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David Bedford - Nurses Songs With Elephants CD (album) cover

NURSES SONGS WITH ELEPHANTS

David Bedford

 

Crossover Prog

2.72 | 13 ratings

From Progarchives.com, the ultimate progressive rock music website

baz91
Prog Reviewer
3 stars When I was 15, we were taught about experimental music in school. We were given examples of experimental musicians, such as John Cage, and got to hear clips of their music, where all manner of things were allowed. These artists would write scores using non-standard notation, but rather lines, symbols, text and even pictures. The musicians involved would play their instruments in an unconventional way, e.g. drumming on a piano or using a violin bow on a guitar string. These pieces would invariably be dissonant and jarring, and at such a young age I was put right off by the genre. Yet here I am, writing a review of an album which fits perfectly within the genre I've just described. Given that I've had to become extremely open-minded about my music since listening to progressive rock, how do I feel about the genre now?

The first track It's Easier Than It Looks is a relatively brief track for eight recorders and eight melodicas. This track was written for young people to perform, but here Bedford has played all sixteen parts. It sounds like an interesting piece, and the eerie feel of the track fits right in with the otherworldly front cover, but without being able to see sixteen people play this together, this number loses a lot of its original appeal.

Just shy of 16 minutes, the longest piece is the title track Nurses Song With Elephants. Written for ten acoustic guitars, this piece goes through many different sections. You may be wondering how the title was chosen. It turns out that the 'elephants' in the song are represented by the rubbing of moist thumbs along the body of the guitar, whilst the 'Nurses Song' refers to the poem by William Blake which is recited towards the end of the piece, when the guitarists start playing more tunefully. It feels like Bedford is rewarding you for your patience, and as an extra treat, Mike Oldfield joins in on bass at the end. However, 16 minutes is still quite long, and one can't help but think that there are better things to be doing with one's time.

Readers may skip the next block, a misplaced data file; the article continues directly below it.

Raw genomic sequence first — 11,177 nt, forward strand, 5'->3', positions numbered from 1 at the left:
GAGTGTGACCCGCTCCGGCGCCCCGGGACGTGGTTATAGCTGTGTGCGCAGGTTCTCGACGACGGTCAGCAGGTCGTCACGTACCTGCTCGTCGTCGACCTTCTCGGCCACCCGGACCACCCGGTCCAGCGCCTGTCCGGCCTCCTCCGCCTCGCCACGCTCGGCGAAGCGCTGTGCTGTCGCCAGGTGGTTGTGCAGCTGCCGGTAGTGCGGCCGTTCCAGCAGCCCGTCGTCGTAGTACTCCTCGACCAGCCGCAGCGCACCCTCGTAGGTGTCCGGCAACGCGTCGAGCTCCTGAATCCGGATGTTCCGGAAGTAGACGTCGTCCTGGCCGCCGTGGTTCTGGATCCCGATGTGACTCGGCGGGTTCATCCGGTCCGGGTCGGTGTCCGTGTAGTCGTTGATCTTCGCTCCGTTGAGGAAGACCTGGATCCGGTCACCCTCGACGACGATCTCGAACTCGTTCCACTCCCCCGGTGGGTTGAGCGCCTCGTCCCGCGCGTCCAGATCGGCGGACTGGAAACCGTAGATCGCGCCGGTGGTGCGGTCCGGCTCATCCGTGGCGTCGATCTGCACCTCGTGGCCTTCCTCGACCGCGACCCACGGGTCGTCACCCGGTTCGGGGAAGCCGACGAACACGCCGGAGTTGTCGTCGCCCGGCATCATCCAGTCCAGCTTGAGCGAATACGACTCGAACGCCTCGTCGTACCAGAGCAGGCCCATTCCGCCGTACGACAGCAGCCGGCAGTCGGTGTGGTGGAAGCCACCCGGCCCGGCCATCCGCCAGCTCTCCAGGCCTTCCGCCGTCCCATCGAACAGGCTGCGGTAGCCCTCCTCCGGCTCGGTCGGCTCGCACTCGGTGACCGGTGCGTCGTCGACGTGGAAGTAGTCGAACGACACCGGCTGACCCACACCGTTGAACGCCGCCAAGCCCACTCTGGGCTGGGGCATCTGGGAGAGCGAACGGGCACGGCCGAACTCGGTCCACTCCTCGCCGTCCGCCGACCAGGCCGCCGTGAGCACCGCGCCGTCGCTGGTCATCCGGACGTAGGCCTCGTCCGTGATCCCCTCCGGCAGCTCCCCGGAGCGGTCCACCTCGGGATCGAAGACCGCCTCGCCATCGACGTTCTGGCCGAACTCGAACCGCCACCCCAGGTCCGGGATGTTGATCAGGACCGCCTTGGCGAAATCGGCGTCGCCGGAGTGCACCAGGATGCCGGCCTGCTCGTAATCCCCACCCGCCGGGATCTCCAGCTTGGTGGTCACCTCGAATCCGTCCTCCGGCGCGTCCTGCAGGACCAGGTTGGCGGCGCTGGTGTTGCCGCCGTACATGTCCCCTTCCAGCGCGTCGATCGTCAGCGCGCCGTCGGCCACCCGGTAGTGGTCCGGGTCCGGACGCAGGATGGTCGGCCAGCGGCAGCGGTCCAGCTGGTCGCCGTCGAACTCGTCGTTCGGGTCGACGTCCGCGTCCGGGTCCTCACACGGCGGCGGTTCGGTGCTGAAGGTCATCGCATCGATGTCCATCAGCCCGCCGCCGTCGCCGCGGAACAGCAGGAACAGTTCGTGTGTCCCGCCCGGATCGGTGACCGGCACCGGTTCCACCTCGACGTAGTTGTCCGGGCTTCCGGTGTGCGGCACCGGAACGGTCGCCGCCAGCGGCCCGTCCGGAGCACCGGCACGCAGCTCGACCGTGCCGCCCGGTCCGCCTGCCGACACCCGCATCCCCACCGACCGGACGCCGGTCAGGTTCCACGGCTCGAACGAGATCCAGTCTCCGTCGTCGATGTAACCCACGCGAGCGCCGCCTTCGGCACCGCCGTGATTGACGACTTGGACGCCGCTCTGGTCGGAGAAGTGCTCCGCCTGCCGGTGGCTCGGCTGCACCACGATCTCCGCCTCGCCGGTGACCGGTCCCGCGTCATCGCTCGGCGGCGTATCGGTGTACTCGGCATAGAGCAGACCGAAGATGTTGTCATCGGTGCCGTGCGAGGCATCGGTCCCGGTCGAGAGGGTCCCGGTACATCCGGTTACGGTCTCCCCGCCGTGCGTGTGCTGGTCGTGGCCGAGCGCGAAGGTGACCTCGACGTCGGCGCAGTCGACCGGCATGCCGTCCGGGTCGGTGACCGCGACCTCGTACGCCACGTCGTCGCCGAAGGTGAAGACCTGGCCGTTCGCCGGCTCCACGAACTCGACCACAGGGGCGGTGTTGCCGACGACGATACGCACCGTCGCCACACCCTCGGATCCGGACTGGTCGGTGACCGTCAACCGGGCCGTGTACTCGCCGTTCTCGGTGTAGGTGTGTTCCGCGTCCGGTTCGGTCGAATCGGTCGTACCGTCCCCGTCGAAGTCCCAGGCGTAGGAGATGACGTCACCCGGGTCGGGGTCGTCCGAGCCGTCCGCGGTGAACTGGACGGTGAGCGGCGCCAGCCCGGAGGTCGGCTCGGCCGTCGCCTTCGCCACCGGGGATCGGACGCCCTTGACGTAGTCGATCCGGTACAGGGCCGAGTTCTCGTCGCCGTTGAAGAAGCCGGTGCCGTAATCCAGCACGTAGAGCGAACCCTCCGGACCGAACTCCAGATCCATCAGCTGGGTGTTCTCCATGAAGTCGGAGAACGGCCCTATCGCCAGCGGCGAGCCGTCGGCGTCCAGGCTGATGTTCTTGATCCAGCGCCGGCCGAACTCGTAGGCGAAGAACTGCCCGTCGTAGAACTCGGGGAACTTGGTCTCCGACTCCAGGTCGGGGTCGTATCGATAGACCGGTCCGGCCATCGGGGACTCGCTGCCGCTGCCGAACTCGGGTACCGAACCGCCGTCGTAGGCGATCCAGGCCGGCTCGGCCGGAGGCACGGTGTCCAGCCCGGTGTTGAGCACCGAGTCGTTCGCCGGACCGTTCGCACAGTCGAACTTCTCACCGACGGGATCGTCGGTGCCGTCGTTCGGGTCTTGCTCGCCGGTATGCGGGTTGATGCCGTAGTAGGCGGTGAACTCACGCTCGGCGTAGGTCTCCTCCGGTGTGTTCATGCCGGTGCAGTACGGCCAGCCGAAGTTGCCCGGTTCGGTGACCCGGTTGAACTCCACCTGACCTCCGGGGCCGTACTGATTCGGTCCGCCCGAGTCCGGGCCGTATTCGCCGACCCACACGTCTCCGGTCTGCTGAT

The most intriguing track on the record is Some Bright Stars for Queen's College, written for eighty girls' voices and twenty seven plastic pipe twirlers. At 3' minutes, this is another brief eerie track. The girls voices create a liquid sound, and the pipe twirlers in the back (apparently including John Peel) create a spooky backdrop. To those who have seen '2001: A Space Odyssey', this track is very similar to the music played over the coloured light sequence. A very effective piece indeed Mr. Bedford!

At 12 minutes, Trona is simply too long and lacks creativity. The liner notes reveal that the instruments used are a flute, oboe, bassoon, two trumpets, clarinet, two trombones, two violins, viola and a cello. The staccato figure heard near the beginning is heard nearly all the way through the track and gets old very quickly. However, this piece is the closest that I can come to working out what the score looks like, and for that it is interesting.

The final track, Sad and Lonely Faces is the only one written for the record itself. This is easily my favourite for a number of reasons. The structure of the song is an experimental piano piece followed by a symphonic ending with Kevin Ayers reading a poem over the top. His baritone voice sounds amazing here, and he leads the piece and album out beautifully. Strangely enough, an ending as lovely as this seems to make listening to this record absolutely worth it.

To answer my question posed at the beginning of this review: it's been an eye opener. With a fresh mind free of prejudice, I've been able to appreciate this genre more than I ever expected to. However, the parts of this record I enjoy the most are where Bedford isn't being experimental at all, which shows that I've not exactly been converted. If you're willing to try something completely new and different, I'd definitely recommend this album, but if not, you might want to save your money for something closer to home.

baz91 | 3/5 |

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